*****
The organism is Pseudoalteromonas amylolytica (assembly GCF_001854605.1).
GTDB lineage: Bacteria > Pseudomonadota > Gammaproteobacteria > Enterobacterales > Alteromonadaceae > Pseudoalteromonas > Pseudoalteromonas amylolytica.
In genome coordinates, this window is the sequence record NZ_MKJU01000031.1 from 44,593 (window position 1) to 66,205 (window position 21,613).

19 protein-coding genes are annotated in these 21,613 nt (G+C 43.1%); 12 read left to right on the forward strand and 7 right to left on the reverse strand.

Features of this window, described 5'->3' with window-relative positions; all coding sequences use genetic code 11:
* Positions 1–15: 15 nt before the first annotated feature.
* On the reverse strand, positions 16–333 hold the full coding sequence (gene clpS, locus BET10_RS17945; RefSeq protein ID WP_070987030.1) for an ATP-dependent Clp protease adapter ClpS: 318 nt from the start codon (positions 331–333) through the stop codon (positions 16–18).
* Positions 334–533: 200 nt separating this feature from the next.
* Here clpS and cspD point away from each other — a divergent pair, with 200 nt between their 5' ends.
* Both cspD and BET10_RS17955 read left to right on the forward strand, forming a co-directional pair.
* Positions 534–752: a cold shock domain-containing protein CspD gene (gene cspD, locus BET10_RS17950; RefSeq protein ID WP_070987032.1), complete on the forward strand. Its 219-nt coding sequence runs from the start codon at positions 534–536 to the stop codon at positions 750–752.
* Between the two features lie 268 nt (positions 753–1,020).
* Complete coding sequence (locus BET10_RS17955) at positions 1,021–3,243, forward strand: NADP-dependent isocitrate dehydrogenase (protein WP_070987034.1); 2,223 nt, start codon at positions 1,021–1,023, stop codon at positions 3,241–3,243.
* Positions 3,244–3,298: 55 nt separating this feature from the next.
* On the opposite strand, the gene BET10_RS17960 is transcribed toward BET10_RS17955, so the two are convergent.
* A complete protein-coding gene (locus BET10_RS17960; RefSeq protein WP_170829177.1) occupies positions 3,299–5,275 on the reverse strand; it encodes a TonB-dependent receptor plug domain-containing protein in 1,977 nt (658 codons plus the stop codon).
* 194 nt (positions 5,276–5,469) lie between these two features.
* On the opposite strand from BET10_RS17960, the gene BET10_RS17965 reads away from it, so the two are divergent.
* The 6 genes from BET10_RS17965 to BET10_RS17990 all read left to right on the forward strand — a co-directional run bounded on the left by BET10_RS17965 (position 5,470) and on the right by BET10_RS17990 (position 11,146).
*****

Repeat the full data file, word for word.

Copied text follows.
The organism is Pseudoalteromonas amylolytica (assembly GCF_001854605.1).
GTDB lineage: Bacteria > Pseudomonadota > Gammaproteobacteria > Enterobacterales > Alteromonadaceae > Pseudoalteromonas > Pseudoalteromonas amylolytica.
In genome coordinates, this window is the sequence record NZ_MKJU01000031.1 from 44,593 (window position 1) to 66,205 (window position 21,613).

19 protein-coding genes are annotated in these 21,613 nt (G+C 43.1%); 12 read left to right on the forward strand and 7 right to left on the reverse strand.

Features of this window, described 5'->3' with window-relative positions; all coding sequences use genetic code 11:
* Positions 1–15: 15 nt before the first annotated feature.
* On the reverse strand, positions 16–333 hold the full coding sequence (gene clpS, locus BET10_RS17945; RefSeq protein ID WP_070987030.1) for an ATP-dependent Clp protease adapter ClpS: 318 nt from the start codon (positions 331–333) through the stop codon (positions 16–18).
* Positions 334–533: 200 nt separating this feature from the next.
* Here clpS and cspD point away from each other — a divergent pair, with 200 nt between their 5' ends.
* Both cspD and BET10_RS17955 read left to right on the forward strand, forming a co-directional pair.
* Positions 534–752: a cold shock domain-containing protein CspD gene (gene cspD, locus BET10_RS17950; RefSeq protein ID WP_070987032.1), complete on the forward strand. Its 219-nt coding sequence runs from the start codon at positions 534–536 to the stop codon at positions 750–752.
* Between the two features lie 268 nt (positions 753–1,020).
* Complete coding sequence (locus BET10_RS17955) at positions 1,021–3,243, forward strand: NADP-dependent isocitrate dehydrogenase (protein WP_070987034.1); 2,223 nt, start codon at positions 1,021–1,023, stop codon at positions 3,241–3,243.
* Positions 3,244–3,298: 55 nt separating this feature from the next.
* On the opposite strand, the gene BET10_RS17960 is transcribed toward BET10_RS17955, so the two are convergent.
* A complete protein-coding gene (locus BET10_RS17960; RefSeq protein WP_170829177.1) occupies positions 3,299–5,275 on the reverse strand; it encodes a TonB-dependent receptor plug domain-containing protein in 1,977 nt (658 codons plus the stop codon).
* 194 nt (positions 5,276–5,469) lie between these two features.
* On the opposite strand from BET10_RS17960, the gene BET10_RS17965 reads away from it, so the two are divergent.
* The 6 genes from BET10_RS17965 to BET10_RS17990 all read left to right on the forward strand — a co-directional run bounded on the left by BET10_RS17965 (position 5,470) and on the right by BET10_RS17990 (position 11,146).